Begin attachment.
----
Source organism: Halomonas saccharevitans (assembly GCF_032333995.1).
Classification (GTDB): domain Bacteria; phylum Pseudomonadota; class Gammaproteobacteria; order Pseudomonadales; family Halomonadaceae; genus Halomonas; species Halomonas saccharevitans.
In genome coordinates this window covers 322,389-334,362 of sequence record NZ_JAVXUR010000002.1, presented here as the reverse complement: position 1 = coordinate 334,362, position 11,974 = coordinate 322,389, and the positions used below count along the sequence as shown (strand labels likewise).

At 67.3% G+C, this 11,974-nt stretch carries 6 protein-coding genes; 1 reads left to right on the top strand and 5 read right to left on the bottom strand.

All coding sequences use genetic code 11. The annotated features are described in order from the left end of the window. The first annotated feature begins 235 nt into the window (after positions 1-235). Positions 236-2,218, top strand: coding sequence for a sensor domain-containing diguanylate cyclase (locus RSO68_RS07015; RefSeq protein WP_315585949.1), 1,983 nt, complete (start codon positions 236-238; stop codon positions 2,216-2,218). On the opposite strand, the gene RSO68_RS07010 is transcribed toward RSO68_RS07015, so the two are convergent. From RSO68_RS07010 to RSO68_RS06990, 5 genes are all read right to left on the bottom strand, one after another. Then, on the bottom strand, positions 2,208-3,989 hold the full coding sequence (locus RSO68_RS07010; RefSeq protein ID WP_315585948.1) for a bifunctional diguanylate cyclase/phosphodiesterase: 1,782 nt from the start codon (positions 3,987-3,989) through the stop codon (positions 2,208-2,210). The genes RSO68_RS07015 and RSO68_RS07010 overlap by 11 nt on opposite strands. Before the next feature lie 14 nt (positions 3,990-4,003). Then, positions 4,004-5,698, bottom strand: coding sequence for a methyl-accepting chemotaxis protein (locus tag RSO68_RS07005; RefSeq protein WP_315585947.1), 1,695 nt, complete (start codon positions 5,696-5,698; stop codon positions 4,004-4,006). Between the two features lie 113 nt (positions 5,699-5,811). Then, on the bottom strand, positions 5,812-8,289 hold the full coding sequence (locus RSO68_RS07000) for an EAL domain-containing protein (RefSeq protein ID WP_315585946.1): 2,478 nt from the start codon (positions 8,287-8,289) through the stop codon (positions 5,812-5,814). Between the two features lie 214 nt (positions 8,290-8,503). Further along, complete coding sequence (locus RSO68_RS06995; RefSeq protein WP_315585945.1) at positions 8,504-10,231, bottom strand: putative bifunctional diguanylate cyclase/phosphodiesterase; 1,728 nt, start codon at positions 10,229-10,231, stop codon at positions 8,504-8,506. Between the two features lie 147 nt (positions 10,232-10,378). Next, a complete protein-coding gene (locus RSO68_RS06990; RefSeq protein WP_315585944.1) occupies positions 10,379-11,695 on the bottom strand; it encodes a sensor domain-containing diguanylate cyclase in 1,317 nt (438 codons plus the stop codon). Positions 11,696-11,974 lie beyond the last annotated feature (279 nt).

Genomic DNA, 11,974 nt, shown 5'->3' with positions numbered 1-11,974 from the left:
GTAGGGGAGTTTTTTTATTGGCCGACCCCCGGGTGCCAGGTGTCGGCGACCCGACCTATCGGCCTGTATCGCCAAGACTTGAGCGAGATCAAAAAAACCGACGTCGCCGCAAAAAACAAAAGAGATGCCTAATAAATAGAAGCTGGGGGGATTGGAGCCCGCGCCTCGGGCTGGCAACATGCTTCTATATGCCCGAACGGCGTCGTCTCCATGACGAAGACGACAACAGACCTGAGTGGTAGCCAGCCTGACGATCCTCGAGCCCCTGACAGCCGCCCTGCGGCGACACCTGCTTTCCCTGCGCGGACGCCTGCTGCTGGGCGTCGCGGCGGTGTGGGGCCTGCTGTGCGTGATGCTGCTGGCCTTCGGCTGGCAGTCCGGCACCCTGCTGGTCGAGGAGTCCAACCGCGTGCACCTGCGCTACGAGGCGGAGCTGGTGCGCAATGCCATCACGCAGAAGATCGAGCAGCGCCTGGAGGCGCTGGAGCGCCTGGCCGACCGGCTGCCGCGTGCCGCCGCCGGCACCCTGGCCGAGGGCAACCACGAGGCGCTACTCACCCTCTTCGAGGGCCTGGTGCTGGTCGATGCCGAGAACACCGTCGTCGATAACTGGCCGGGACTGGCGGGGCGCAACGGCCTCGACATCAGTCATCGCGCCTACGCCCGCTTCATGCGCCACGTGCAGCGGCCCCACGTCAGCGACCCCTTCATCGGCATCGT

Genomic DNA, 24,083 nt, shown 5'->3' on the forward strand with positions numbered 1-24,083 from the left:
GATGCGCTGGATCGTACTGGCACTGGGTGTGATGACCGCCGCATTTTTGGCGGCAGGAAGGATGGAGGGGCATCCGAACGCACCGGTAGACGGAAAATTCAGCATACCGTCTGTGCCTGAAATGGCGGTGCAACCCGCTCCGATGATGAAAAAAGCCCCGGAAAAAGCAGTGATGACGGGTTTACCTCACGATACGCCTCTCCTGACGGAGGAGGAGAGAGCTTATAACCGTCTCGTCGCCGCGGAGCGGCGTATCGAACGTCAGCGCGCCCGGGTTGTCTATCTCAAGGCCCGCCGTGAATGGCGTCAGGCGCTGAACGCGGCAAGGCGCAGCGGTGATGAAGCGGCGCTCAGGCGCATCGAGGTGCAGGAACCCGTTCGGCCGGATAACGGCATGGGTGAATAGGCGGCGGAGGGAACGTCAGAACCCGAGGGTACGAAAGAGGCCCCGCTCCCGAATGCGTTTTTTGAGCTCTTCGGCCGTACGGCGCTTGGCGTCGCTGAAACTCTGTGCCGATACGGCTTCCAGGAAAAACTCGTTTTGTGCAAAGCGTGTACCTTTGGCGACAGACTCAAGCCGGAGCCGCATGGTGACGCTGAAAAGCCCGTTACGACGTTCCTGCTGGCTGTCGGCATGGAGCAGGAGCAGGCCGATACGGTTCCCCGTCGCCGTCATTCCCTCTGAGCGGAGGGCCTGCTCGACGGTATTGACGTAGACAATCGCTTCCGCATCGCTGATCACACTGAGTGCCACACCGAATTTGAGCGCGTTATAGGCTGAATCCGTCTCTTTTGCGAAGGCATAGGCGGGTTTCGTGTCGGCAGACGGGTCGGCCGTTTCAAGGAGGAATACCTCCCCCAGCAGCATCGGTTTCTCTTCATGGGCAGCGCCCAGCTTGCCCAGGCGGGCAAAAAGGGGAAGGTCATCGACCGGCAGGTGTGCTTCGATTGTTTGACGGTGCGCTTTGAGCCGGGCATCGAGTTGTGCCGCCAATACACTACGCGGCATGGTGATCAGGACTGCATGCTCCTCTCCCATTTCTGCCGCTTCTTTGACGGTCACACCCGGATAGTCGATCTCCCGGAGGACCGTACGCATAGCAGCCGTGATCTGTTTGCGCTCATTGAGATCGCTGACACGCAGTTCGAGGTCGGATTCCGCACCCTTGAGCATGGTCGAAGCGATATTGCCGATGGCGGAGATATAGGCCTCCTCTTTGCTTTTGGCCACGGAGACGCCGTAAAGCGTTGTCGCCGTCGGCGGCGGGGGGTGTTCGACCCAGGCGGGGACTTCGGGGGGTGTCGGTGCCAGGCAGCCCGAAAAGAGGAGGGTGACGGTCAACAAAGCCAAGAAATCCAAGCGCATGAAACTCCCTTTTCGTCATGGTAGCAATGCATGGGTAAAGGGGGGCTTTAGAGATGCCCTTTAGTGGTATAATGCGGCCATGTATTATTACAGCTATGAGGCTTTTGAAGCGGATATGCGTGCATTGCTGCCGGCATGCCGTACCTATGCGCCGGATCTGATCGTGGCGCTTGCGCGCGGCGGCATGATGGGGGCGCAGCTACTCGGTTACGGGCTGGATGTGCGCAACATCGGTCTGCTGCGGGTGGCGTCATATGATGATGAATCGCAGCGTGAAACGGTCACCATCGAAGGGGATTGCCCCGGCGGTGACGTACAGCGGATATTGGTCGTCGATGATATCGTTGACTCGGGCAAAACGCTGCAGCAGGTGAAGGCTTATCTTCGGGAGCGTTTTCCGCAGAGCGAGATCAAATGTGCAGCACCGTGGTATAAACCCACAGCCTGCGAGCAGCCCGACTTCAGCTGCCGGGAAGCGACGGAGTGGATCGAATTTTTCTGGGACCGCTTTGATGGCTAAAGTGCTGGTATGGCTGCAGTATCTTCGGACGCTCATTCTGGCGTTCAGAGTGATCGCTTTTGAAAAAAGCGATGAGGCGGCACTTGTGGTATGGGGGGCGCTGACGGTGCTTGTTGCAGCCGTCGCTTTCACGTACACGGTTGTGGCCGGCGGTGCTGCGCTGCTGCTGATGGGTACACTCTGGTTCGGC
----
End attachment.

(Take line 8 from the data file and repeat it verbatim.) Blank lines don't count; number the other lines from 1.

Genomic DNA, 24,083 nt, shown 5'->3' on the forward strand with positions numbered 1-24,083 from the left: